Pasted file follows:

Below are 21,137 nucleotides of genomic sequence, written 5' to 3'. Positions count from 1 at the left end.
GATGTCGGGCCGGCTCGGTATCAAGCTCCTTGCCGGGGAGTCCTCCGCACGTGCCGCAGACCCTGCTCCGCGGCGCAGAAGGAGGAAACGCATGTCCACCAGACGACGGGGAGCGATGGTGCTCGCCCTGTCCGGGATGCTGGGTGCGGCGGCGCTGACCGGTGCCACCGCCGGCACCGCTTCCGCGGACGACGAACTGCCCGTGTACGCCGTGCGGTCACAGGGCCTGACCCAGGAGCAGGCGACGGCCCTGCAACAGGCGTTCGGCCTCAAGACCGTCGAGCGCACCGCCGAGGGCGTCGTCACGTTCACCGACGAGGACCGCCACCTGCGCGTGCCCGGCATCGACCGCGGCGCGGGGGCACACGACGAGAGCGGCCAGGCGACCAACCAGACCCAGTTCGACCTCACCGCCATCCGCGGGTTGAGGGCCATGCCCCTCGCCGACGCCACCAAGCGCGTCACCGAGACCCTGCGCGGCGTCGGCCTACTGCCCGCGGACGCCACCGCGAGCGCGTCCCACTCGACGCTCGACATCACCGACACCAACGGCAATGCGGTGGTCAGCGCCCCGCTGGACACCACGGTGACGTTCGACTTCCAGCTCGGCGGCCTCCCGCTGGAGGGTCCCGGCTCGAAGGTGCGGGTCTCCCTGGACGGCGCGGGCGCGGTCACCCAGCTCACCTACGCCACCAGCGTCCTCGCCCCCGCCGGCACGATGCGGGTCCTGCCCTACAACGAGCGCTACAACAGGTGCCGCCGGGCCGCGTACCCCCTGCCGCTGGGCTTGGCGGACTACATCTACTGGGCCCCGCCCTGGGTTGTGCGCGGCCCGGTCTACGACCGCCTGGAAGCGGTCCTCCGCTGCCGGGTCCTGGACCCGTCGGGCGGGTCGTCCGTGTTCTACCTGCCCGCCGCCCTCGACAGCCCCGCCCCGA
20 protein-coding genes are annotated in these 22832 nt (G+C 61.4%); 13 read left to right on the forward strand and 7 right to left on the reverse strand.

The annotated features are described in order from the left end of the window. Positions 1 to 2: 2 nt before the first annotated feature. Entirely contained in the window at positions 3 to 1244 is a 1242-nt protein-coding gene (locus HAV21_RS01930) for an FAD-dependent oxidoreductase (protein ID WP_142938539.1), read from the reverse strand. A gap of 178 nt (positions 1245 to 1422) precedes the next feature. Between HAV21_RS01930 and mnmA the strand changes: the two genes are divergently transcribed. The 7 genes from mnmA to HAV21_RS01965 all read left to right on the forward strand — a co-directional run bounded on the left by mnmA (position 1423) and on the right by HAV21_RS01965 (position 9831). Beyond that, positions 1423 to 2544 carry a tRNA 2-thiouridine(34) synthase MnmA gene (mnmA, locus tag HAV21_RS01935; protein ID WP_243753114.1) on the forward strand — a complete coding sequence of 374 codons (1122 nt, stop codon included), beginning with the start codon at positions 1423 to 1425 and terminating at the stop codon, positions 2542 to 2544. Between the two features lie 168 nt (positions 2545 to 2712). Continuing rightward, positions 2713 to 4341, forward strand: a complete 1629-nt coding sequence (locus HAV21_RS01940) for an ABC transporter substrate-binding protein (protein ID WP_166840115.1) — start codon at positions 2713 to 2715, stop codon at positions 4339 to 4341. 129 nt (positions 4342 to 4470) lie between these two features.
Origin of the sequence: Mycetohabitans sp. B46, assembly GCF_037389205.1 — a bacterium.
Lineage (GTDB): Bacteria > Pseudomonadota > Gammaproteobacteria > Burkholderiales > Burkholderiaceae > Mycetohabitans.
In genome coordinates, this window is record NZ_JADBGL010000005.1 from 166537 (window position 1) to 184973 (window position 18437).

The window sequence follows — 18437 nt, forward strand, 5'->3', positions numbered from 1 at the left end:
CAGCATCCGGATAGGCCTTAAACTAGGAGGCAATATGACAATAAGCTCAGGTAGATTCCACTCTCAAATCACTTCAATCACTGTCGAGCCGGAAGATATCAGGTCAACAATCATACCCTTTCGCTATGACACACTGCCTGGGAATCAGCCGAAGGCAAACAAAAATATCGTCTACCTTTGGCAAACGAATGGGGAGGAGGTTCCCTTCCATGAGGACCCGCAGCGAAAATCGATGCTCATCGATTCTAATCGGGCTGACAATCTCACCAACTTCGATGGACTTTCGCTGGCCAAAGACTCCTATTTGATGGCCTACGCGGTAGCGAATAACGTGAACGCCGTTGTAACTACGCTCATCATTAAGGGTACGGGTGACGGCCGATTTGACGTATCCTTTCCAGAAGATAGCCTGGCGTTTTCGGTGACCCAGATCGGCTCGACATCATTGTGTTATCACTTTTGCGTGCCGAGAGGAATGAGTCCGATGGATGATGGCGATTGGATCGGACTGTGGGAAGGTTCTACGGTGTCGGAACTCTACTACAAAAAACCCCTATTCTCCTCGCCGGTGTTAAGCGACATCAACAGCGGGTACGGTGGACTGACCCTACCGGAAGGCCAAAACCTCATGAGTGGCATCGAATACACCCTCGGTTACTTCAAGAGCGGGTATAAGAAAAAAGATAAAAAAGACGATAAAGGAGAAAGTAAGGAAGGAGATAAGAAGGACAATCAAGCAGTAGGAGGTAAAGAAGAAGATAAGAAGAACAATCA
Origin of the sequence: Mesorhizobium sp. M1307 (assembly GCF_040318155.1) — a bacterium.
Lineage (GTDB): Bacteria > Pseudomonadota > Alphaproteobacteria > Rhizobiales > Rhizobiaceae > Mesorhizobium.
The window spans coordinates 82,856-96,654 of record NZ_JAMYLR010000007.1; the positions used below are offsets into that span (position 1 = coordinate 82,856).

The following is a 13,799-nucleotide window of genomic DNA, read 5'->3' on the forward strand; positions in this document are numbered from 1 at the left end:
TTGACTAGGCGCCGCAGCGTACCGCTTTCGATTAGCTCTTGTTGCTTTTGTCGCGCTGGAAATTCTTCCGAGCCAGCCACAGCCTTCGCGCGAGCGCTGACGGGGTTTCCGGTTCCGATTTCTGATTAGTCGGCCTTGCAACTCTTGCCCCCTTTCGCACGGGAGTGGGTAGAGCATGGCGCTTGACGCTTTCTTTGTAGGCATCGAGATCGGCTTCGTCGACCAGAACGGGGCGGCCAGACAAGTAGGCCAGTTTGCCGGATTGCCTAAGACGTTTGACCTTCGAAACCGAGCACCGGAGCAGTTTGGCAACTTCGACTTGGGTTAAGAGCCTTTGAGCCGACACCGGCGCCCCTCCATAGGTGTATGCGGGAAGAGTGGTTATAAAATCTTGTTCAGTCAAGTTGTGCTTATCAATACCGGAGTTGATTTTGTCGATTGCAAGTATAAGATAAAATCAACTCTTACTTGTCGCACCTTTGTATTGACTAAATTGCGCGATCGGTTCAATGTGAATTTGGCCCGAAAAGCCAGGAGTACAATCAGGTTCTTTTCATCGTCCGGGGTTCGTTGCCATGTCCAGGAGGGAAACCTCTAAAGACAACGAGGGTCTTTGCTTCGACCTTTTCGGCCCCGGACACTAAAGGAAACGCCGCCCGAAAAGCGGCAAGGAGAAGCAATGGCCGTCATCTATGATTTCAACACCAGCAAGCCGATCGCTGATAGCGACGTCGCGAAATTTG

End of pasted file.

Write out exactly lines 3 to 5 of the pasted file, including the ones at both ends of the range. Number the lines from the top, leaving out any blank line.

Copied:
20 protein-coding genes are annotated in these 22832 nt (G+C 61.4%); 13 read left to right on the forward strand and 7 right to left on the reverse strand.

The annotated features are described in order from the left end of the window. Positions 1 to 2: 2 nt before the first annotated feature. Entirely contained in the window at positions 3 to 1244 is a 1242-nt protein-coding gene (locus HAV21_RS01930) for an FAD-dependent oxidoreductase (protein ID WP_142938539.1), read from the reverse strand. A gap of 178 nt (positions 1245 to 1422) precedes the next feature. Between HAV21_RS01930 and mnmA the strand changes: the two genes are divergently transcribed. The 7 genes from mnmA to HAV21_RS01965 all read left to right on the forward strand — a co-directional run bounded on the left by mnmA (position 1423) and on the right by HAV21_RS01965 (position 9831). Beyond that, positions 1423 to 2544 carry a tRNA 2-thiouridine(34) synthase MnmA gene (mnmA, locus tag HAV21_RS01935; protein ID WP_243753114.1) on the forward strand — a complete coding sequence of 374 codons (1122 nt, stop codon included), beginning with the start codon at positions 1423 to 1425 and terminating at the stop codon, positions 2542 to 2544. Between the two features lie 168 nt (positions 2545 to 2712). Continuing rightward, positions 2713 to 4341, forward strand: a complete 1629-nt coding sequence (locus HAV21_RS01940) for an ABC transporter substrate-binding protein (protein ID WP_166840115.1) — start codon at positions 2713 to 2715, stop codon at positions 4339 to 4341. 129 nt (positions 4342 to 4470) lie between these two features.
Origin of the sequence: Mycetohabitans sp. B46, assembly GCF_037389205.1 — a bacterium.